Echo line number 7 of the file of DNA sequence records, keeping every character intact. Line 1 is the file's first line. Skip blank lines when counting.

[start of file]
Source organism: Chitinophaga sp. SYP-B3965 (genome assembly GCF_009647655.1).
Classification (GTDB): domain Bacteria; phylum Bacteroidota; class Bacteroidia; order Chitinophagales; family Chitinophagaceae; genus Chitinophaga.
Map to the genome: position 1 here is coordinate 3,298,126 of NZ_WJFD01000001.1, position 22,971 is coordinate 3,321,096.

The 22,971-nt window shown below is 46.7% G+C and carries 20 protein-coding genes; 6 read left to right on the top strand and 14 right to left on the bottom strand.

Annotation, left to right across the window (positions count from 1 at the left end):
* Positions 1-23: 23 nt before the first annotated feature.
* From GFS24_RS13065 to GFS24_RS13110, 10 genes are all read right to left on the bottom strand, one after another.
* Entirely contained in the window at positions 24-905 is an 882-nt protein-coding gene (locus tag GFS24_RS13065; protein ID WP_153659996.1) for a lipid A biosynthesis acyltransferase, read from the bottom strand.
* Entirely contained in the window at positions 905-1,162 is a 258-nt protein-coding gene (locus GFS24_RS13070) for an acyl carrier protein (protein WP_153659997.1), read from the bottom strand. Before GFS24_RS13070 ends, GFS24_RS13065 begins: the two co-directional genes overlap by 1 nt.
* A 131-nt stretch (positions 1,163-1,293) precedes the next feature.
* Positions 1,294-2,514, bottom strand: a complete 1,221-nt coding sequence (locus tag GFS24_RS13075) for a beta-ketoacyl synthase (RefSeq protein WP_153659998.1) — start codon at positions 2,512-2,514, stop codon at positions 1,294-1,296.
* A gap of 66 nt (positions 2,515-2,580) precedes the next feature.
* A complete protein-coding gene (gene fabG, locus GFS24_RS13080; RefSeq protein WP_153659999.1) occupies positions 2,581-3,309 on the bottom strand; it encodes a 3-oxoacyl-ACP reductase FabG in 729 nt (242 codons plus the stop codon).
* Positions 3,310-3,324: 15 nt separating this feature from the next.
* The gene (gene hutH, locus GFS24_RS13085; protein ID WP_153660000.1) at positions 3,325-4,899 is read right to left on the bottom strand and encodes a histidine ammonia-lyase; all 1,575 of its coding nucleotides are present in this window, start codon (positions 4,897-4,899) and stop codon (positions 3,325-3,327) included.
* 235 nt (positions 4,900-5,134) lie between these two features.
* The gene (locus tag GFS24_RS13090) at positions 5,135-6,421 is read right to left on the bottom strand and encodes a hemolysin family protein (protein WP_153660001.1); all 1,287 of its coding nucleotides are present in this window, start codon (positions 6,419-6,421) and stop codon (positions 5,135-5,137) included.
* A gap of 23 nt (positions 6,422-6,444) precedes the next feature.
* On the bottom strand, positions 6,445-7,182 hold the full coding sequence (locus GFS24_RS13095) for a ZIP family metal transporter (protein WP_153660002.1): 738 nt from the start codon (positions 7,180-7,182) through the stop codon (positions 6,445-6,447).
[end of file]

* From GFS24_RS13065 to GFS24_RS13110, 10 genes are all read right to left on the bottom strand, one after another.